At first glance, Talkin' may seem like just a quickie,
too-easy, lame-ass attempt to do a comic because I'm too lazy
to do a real one with original art. But it's more than that.
Talkin' takes it's name from the term "talking
heads". No, I'm not talking about the David Byrne musical
group. It's a term used to describe a certain type of comic
strip convention: multiple panels of the same characters in
much the same pose with the only real differences being
changes to the mouths and the word balloons. In the worst
cases, it really is exactly the same images in every panel
with only the word balloons changing.
It's a simple formula and it's used a lot even by many of the
best comics. But is it enough?
In particular, we're seeing it more and more in online comics
because online comics are almost always created at least
partially in a paint program and it makes it so easy to do a
talking heads comic strip. We're getting good writing
from a lot of those strips but the artwork is so
undifferentiated that it almost seems as if we might as well
just be reading a text file and leave the visual artwork out.
So I gave some thought to this simple little formula. It's
easy to do. It's common and accepted even in syndicated comics
(maybe even especially in syndicated comics). Doesn't
the audience care whether they get any new visual art in each
new comic? Is the predictable repetition somehow comforting?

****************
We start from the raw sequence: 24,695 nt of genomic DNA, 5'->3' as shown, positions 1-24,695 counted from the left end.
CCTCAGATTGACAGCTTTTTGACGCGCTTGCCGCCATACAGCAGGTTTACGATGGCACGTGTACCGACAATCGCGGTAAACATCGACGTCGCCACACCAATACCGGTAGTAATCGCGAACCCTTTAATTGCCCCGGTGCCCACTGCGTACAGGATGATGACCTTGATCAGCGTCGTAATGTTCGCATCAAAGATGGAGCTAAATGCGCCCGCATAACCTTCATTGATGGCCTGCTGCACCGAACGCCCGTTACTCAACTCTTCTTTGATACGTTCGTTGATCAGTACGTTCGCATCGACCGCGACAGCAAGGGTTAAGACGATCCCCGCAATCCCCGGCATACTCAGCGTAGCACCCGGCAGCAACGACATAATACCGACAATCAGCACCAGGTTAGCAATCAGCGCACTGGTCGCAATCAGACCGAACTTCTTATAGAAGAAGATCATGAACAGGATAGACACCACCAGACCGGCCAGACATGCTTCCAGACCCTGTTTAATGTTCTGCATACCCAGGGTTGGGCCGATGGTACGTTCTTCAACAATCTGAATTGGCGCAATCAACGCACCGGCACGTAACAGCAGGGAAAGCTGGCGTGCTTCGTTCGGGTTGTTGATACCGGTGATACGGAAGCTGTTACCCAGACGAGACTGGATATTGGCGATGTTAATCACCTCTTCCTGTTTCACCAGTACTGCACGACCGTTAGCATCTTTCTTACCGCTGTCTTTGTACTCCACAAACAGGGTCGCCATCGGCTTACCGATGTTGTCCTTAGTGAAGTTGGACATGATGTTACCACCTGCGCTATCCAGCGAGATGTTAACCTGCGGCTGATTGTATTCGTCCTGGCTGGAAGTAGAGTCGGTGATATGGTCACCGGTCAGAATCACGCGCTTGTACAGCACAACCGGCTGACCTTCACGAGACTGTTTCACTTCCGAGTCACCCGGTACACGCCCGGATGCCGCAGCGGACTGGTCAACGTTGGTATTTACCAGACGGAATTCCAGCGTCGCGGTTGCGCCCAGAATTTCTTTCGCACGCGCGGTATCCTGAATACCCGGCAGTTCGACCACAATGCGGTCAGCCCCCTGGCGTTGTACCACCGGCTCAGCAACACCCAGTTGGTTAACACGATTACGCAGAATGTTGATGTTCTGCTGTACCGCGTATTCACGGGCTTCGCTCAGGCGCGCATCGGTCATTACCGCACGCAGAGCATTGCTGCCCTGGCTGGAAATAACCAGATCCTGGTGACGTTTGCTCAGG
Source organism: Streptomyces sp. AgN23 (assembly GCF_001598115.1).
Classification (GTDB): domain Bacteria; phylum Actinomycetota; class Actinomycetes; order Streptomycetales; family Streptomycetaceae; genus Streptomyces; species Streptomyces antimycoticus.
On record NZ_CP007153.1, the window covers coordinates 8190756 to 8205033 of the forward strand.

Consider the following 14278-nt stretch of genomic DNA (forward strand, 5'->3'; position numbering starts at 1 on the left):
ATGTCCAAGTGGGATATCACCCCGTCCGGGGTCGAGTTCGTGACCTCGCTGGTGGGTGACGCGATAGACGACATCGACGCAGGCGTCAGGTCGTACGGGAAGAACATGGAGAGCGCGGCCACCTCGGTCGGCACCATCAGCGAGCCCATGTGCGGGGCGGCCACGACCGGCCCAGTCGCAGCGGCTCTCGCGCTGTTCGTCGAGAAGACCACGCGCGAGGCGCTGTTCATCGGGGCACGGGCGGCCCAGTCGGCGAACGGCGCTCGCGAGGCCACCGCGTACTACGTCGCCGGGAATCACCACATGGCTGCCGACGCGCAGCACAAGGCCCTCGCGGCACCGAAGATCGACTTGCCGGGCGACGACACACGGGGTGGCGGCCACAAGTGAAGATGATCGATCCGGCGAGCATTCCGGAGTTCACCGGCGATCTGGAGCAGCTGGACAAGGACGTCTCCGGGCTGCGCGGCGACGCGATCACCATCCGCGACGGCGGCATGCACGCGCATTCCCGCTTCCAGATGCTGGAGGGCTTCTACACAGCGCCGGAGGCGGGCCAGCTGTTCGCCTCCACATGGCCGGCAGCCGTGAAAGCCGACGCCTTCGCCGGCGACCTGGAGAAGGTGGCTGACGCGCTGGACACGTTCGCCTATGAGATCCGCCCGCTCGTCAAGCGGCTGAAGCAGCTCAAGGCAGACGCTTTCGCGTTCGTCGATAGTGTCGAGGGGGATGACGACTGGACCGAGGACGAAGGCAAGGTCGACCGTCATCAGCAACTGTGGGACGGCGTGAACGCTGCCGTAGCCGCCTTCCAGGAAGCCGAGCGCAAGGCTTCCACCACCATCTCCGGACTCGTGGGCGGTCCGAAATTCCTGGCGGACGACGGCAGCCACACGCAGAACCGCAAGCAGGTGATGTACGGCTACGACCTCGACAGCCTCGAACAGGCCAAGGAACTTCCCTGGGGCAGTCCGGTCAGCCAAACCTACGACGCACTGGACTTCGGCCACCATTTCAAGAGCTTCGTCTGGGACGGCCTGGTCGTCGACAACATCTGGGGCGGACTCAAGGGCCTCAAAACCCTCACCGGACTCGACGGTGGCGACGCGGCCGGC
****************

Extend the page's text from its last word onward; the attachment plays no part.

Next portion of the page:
Just how much repetition will they take before they catch on?
Just how far can this formula be stretched? Is there a limit?
And so Talkin' was born. In part, it is an experiment to
explore the limits of this simple formula. It is also a satire
of comics which use this formula.
It sure is.
I wanted the comic to be as repetitious as possible. Every
strip is the same length. They even have the same three
panels. I didn't even draw two characters - I drew one
character and then mirror-flipped it. And the dialogue for the
one on the right never never never changed (which actually
made the comics harder to write).
What have I learned from creating Talkin'?
Well, first I learned that most people wouldn't know satire if
it bit them on the ass.
Second, I learned that I can get a lot of unique comics out
of this formula without having to draw any new artwork, more
than I even thought was possible at first.
Ultimately, I learned, much to my dismay, that, while a purely
talking heads comic is not entertaining enough to be
#1, it is good enough to stay in the top 20.
|Calvin and Hobbes by Bill
Watterson ||November 11, 1987
more thoughts on the "talking heads" phenomenom
from the mind of David Craig Simpson of Ozy and Millie.